Taichung Mayor Jason Hu (胡志強), a former foreign minister, might have lost some of his national and international fame after becoming a local leader but he is quite satisfied with his current conditions because he now can employ his diplomatic skills to help his hometown internationalize.
Hu, who won the mayoral election at the end of 2001, has set a goal: to make Taichung an attractive location for investors and tourists from around the world before the end of his term.
"At first, not many of my foreign friends knew anything about Taichung. When I told them I am the mayor of Taichung, they looked me straight in the eye and asked, `Tai-what?'" Hu said in a recent interview with the Taipei Times.
"Now the situation is different. Taichung is getting more and more attention from foreign countries. The key is one of the cultural development projects I am pushing," he said.
The project is to build a subsidiary of the US-based Guggenheim Museum of Modern Arts -- a project that would cost billions of NT dollars, but Hu believes would lure tourists.
"The Solomon Guggenheim Foundation is studying the feasibility of the plan. If it agrees, Taichung will become the first city in the Asia-Pacific region to have a Guggenheim subsidiary," Hu said.
"Our Guggenheim-museum plan wins Taichung a lot of attention from foreign countries. Before this, Taichung was really little known outside of the country," Hu said.
Hu was quite confident of the success of the plan. He outlined a vision for the city after the arrival of the Guggenheim museum.
"We expect that the world's best architects will come to Taichung to design the best buildings for the city. It will lead Taichung to become an international city," Hu said.
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"With a successful museum project, I think Taichung people can move out of the shadow of the Bayer case several years ago. We do need foreign investors. But after Bayer, no big foreign investor has expressed interest," Hu said.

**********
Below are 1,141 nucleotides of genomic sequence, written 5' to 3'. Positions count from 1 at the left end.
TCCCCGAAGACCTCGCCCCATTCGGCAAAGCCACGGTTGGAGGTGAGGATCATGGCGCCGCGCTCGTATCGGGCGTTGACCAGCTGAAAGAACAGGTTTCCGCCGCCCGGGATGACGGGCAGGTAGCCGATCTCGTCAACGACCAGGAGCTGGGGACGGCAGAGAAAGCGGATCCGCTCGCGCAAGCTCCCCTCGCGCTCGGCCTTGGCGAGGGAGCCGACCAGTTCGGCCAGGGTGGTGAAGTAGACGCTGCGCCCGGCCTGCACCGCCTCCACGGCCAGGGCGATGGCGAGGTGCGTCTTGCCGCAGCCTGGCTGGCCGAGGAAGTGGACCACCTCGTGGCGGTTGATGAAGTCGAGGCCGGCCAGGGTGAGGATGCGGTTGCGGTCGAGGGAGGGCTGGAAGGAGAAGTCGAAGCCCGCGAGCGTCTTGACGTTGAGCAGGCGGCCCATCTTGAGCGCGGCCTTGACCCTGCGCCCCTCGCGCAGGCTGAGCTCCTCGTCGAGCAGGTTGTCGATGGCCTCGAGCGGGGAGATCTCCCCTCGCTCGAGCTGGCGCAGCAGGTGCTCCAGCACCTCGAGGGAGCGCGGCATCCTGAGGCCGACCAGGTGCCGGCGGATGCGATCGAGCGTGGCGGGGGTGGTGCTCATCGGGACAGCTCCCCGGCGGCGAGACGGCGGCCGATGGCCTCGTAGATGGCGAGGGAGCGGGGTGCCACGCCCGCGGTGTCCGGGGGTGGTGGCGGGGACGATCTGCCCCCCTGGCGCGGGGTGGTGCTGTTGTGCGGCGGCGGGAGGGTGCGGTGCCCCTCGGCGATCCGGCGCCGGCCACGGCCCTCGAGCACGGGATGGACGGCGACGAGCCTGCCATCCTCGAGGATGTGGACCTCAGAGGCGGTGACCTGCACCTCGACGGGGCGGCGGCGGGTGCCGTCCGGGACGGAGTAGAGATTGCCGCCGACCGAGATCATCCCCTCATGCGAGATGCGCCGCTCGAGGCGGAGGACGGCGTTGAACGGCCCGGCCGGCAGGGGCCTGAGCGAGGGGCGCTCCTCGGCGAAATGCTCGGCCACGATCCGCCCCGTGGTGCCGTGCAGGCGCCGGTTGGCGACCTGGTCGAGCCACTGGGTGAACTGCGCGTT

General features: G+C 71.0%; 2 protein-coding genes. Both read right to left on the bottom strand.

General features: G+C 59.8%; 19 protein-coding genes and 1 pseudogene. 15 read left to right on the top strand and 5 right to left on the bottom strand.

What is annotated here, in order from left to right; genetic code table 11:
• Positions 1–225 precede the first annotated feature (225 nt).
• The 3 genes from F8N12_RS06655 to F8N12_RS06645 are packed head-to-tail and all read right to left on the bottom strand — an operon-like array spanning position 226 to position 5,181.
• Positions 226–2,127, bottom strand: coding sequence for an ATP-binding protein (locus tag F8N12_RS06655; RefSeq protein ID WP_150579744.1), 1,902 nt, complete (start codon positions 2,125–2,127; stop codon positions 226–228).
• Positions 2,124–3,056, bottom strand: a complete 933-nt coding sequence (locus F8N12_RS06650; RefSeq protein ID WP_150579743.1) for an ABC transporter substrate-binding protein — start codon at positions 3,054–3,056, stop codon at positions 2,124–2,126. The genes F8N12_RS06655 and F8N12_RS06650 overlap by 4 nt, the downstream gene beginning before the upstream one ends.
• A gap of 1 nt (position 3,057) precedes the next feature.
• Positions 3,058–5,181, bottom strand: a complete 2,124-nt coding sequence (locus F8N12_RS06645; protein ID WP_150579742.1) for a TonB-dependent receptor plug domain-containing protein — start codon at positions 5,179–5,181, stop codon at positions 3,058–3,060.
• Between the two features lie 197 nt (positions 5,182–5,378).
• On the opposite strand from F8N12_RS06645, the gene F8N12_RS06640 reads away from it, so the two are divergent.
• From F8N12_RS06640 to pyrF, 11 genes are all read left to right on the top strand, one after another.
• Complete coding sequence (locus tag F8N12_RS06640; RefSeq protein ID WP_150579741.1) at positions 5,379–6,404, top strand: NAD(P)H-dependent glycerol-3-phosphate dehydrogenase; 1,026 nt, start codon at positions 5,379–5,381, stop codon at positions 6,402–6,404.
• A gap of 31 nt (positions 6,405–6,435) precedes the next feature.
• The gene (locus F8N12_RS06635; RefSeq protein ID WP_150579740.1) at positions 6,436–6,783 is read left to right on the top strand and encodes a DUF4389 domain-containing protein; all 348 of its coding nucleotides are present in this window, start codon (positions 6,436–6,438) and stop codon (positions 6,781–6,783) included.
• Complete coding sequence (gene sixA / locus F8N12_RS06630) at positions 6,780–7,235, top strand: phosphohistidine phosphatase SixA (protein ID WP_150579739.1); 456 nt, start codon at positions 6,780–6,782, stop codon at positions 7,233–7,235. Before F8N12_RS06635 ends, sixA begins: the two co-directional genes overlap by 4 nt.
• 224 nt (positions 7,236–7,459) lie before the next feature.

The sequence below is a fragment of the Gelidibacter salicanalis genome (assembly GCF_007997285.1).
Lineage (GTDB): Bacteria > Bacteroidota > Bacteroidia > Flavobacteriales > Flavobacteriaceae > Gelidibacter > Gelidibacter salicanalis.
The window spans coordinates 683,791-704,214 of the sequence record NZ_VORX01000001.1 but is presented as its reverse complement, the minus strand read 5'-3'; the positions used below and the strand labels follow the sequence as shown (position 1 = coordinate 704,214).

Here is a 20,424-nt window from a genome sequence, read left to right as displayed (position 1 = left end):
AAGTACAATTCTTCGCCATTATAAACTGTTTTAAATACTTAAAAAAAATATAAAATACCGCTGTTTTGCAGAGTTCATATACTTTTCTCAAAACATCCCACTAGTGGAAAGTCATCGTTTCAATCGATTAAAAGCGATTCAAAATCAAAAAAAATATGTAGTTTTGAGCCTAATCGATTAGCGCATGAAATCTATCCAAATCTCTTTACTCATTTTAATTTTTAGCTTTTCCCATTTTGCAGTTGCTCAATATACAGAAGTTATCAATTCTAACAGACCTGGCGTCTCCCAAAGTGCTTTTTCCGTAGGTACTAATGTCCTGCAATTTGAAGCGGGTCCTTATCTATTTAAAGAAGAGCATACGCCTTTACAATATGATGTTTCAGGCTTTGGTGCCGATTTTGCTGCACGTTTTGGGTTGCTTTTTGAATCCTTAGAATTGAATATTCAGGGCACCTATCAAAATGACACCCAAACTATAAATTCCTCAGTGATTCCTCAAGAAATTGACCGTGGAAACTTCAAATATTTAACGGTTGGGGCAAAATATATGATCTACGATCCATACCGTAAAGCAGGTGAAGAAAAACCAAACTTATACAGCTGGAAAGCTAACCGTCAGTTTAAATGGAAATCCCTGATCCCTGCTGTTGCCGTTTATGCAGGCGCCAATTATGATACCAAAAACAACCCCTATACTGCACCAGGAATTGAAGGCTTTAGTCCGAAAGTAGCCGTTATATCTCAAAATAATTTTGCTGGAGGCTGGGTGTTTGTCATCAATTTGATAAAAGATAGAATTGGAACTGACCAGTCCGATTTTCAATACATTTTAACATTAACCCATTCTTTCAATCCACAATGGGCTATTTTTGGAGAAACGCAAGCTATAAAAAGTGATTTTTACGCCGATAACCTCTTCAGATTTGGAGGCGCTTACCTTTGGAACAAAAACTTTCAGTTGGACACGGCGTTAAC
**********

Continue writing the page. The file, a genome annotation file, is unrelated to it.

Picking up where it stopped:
The German Bayer Group's plan to set up a large pharmaceutical factory in the Taichung Harbor region fell though.
Bayer's plan would have been one of the largest in the country. Some local residents lamented the loss of what they say could have been a goose laying the proverbial golden eggs, but many opposed the plant saying it would have been an environmental disaster.
Several years after the Bayer plant was nixed, Hu thinks it is time for Taichung residents to walk out of the shadow and embrace the light.
"I think Taichung people might start to see the light at the end of the tunnel," Hu said.
Hu said that he is committed to promoting business activities in the city.
The third national science-based industrial park, scheduled to start construction in the city at the end of the month, currently keeps Hu quite busy but happy.
"I am very optimistic about the economic development of the city. The science park is, of course, the key," Hu said.
"The science park is 300 hectares in area and can host up to 70 factories. For the moment, all the lots in the park have been occupied, but there are over 300 companies registering for operations there," he said.
"It means there are still over 200 companies unable to get a place in the park. These companies can choose to invest in other parts of the country such as Changhua and Tainan, which have similar investment sites," he said.